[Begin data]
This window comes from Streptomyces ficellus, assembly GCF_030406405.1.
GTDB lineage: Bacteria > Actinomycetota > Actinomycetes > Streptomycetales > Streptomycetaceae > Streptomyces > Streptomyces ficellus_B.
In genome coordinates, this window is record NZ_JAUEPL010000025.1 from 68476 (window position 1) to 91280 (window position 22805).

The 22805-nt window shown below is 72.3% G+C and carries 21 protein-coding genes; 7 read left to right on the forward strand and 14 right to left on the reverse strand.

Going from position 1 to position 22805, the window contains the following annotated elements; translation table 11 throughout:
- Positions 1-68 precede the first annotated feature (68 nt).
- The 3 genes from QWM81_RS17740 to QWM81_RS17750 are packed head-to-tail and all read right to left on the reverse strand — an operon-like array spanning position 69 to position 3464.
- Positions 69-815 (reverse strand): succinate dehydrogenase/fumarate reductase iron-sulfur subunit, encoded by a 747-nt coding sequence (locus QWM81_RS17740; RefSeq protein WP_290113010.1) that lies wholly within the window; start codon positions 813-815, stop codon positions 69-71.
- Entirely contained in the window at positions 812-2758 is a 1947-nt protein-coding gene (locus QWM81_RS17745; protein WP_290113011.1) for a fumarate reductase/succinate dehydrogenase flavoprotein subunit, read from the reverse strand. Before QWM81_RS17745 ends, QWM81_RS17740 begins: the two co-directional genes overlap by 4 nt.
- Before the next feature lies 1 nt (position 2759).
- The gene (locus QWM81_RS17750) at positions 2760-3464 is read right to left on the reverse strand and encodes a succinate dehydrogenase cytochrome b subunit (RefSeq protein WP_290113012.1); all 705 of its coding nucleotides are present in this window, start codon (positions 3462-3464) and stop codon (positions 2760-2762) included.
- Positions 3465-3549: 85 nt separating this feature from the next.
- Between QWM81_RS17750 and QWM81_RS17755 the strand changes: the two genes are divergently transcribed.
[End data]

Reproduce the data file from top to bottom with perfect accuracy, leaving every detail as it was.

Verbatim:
This window comes from Streptomyces ficellus, assembly GCF_030406405.1.
GTDB lineage: Bacteria > Actinomycetota > Actinomycetes > Streptomycetales > Streptomycetaceae > Streptomyces > Streptomyces ficellus_B.
In genome coordinates, this window is record NZ_JAUEPL010000025.1 from 68476 (window position 1) to 91280 (window position 22805).

The 22805-nt window shown below is 72.3% G+C and carries 21 protein-coding genes; 7 read left to right on the forward strand and 14 right to left on the reverse strand.

Going from position 1 to position 22805, the window contains the following annotated elements; translation table 11 throughout:
- Positions 1-68 precede the first annotated feature (68 nt).
- The 3 genes from QWM81_RS17740 to QWM81_RS17750 are packed head-to-tail and all read right to left on the reverse strand — an operon-like array spanning position 69 to position 3464.
- Positions 69-815 (reverse strand): succinate dehydrogenase/fumarate reductase iron-sulfur subunit, encoded by a 747-nt coding sequence (locus QWM81_RS17740; RefSeq protein WP_290113010.1) that lies wholly within the window; start codon positions 813-815, stop codon positions 69-71.
- Entirely contained in the window at positions 812-2758 is a 1947-nt protein-coding gene (locus QWM81_RS17745; protein WP_290113011.1) for a fumarate reductase/succinate dehydrogenase flavoprotein subunit, read from the reverse strand. Before QWM81_RS17745 ends, QWM81_RS17740 begins: the two co-directional genes overlap by 4 nt.
- Before the next feature lies 1 nt (position 2759).
- The gene (locus QWM81_RS17750) at positions 2760-3464 is read right to left on the reverse strand and encodes a succinate dehydrogenase cytochrome b subunit (RefSeq protein WP_290113012.1); all 705 of its coding nucleotides are present in this window, start codon (positions 3462-3464) and stop codon (positions 2760-2762) included.
- Positions 3465-3549: 85 nt separating this feature from the next.
- Between QWM81_RS17750 and QWM81_RS17755 the strand changes: the two genes are divergently transcribed.